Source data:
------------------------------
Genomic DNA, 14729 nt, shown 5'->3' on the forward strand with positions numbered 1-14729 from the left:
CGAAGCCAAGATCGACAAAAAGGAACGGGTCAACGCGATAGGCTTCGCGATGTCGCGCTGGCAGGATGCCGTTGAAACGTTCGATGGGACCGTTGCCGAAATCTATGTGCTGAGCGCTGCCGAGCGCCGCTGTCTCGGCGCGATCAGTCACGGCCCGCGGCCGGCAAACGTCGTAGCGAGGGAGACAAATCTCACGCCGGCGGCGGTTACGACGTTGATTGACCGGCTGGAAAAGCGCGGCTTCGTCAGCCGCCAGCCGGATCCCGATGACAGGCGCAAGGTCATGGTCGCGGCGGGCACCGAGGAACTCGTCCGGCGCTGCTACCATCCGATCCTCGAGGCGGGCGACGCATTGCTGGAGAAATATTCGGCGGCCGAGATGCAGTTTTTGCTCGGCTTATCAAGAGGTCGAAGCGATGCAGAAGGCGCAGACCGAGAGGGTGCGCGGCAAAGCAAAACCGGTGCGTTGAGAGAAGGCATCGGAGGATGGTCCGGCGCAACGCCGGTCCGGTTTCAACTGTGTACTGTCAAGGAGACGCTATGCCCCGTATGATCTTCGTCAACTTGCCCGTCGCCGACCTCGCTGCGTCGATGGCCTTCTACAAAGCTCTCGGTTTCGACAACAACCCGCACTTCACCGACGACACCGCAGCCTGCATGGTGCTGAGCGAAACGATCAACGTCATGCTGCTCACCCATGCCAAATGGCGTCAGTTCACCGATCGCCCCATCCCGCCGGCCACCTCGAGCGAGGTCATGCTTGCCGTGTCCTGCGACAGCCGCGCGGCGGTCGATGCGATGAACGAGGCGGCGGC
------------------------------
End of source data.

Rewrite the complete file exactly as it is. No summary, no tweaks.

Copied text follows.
Genomic DNA, 14729 nt, shown 5'->3' on the forward strand with positions numbered 1-14729 from the left:
CGAAGCCAAGATCGACAAAAAGGAACGGGTCAACGCGATAGGCTTCGCGATGTCGCGCTGGCAGGATGCCGTTGAAACGTTCGATGGGACCGTTGCCGAAATCTATGTGCTGAGCGCTGCCGAGCGCCGCTGTCTCGGCGCGATCAGTCACGGCCCGCGGCCGGCAAACGTCGTAGCGAGGGAGACAAATCTCACGCCGGCGGCGGTTACGACGTTGATTGACCGGCTGGAAAAGCGCGGCTTCGTCAGCCGCCAGCCGGATCCCGATGACAGGCGCAAGGTCATGGTCGCGGCGGGCACCGAGGAACTCGTCCGGCGCTGCTACCATCCGATCCTCGAGGCGGGCGACGCATTGCTGGAGAAATATTCGGCGGCCGAGATGCAGTTTTTGCTCGGCTTATCAAGAGGTCGAAGCGATGCAGAAGGCGCAGACCGAGAGGGTGCGCGGCAAAGCAAAACCGGTGCGTTGAGAGAAGGCATCGGAGGATGGTCCGGCGCAACGCCGGTCCGGTTTCAACTGTGTACTGTCAAGGAGACGCTATGCCCCGTATGATCTTCGTCAACTTGCCCGTCGCCGACCTCGCTGCGTCGATGGCCTTCTACAAAGCTCTCGGTTTCGACAACAACCCGCACTTCACCGACGACACCGCAGCCTGCATGGTGCTGAGCGAAACGATCAACGTCATGCTGCTCACCCATGCCAAATGGCGTCAGTTCACCGATCGCCCCATCCCGCCGGCCACCTCGAGCGAGGTCATGCTTGCCGTGTCCTGCGACAGCCGCGCGGCGGTCGATGCGATGAACGAGGCGGCGGC